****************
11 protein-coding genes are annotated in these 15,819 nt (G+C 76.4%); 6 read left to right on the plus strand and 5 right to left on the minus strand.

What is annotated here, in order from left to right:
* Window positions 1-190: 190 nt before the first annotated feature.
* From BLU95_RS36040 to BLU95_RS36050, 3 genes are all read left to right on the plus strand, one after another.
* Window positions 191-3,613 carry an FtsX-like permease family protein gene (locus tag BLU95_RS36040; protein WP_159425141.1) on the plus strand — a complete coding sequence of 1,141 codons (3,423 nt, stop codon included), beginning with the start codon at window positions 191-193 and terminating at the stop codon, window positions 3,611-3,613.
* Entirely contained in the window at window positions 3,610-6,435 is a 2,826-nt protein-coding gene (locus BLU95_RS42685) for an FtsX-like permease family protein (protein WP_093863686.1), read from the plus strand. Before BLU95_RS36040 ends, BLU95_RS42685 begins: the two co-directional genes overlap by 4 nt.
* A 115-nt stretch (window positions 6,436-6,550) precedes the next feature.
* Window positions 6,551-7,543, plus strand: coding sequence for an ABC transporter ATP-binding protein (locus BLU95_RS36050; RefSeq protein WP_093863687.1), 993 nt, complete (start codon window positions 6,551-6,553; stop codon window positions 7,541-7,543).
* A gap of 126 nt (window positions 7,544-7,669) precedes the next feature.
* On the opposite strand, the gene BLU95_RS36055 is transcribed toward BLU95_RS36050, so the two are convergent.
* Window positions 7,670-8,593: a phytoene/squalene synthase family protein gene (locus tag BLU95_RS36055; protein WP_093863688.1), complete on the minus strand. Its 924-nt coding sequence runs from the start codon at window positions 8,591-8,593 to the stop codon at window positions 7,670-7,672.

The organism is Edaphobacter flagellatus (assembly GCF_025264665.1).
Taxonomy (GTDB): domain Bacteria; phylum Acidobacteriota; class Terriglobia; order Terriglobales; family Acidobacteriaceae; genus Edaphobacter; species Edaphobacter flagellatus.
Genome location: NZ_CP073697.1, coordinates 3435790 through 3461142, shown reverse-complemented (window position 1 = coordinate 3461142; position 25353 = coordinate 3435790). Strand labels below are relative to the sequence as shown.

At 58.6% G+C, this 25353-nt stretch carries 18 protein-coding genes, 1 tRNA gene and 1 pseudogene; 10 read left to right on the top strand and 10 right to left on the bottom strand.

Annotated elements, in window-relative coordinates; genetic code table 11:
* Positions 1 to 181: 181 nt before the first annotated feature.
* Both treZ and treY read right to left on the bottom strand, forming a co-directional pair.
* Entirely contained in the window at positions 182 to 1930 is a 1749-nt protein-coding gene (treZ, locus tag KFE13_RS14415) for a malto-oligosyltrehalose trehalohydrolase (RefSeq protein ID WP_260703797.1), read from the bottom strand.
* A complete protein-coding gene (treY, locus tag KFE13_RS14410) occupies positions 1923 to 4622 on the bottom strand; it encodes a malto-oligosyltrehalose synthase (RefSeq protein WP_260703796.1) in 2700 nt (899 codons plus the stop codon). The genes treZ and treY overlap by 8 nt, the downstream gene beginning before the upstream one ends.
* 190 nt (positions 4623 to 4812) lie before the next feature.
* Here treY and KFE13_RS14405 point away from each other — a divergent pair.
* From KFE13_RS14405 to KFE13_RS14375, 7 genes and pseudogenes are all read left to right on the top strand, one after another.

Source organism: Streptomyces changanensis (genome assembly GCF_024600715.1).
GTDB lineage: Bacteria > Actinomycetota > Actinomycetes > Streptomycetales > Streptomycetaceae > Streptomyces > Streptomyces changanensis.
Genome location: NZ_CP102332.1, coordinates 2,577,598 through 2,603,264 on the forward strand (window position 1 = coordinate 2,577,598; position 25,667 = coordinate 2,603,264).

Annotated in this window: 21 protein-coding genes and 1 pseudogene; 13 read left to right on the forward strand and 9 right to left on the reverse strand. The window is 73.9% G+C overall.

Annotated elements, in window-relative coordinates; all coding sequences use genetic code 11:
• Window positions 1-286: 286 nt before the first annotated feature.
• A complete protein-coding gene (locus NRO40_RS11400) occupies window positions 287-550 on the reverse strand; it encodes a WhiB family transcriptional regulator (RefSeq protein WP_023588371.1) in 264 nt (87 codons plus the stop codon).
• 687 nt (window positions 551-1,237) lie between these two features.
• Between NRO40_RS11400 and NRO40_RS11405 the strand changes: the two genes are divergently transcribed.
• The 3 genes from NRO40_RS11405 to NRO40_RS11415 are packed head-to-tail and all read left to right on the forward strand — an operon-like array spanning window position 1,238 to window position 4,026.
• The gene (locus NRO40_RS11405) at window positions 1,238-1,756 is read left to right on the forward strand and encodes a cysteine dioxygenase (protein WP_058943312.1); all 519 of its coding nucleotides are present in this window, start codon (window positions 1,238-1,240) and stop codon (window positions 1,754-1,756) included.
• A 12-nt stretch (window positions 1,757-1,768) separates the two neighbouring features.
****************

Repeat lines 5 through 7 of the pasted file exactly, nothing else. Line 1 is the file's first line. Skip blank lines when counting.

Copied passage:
* Window positions 191-3,613 carry an FtsX-like permease family protein gene (locus tag BLU95_RS36040; protein WP_159425141.1) on the plus strand — a complete coding sequence of 1,141 codons (3,423 nt, stop codon included), beginning with the start codon at window positions 191-193 and terminating at the stop codon, window positions 3,611-3,613.
* Entirely contained in the window at window positions 3,610-6,435 is a 2,826-nt protein-coding gene (locus BLU95_RS42685) for an FtsX-like permease family protein (protein WP_093863686.1), read from the plus strand. Before BLU95_RS36040 ends, BLU95_RS42685 begins: the two co-directional genes overlap by 4 nt.
* A 115-nt stretch (window positions 6,436-6,550) precedes the next feature.